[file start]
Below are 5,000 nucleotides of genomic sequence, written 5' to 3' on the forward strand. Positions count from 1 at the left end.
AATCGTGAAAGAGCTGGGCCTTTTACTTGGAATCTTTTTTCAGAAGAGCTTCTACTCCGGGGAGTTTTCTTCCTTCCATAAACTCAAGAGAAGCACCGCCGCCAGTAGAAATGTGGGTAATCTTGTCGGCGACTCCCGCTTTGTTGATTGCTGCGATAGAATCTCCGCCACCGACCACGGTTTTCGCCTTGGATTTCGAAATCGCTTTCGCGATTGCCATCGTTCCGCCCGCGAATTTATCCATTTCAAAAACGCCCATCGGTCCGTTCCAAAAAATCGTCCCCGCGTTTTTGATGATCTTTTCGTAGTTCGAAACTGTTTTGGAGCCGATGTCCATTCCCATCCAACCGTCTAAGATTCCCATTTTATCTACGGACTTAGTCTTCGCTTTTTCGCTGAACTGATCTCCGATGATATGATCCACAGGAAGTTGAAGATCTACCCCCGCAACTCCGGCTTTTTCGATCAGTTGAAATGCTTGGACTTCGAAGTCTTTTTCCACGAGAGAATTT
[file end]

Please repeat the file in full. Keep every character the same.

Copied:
Below are 5,000 nucleotides of genomic sequence, written 5' to 3' on the forward strand. Positions count from 1 at the left end.
AATCGTGAAAGAGCTGGGCCTTTTACTTGGAATCTTTTTTCAGAAGAGCTTCTACTCCGGGGAGTTTTCTTCCTTCCATAAACTCAAGAGAAGCACCGCCGCCAGTAGAAATGTGGGTAATCTTGTCGGCGACTCCCGCTTTGTTGATTGCTGCGATAGAATCTCCGCCACCGACCACGGTTTTCGCCTTGGATTTCGAAATCGCTTTCGCGATTGCCATCGTTCCGCCCGCGAATTTATCCATTTCAAAAACGCCCATCGGTCCGTTCCAAAAAATCGTCCCCGCGTTTTTGATGATCTTTTCGTAGTTCGAAACTGTTTTGGAGCCGATGTCCATTCCCATCCAACCGTCTAAGATTCCCATTTTATCTACGGACTTAGTCTTCGCTTTTTCGCTGAACTGATCTCCGATGATATGATCCACAGGAAGTTGAAGATCTACCCCCGCAACTCCGGCTTTTTCGATCAGTTGAAATGCTTGGACTTCGAAGTCTTTTTCCACGAGAGAATTT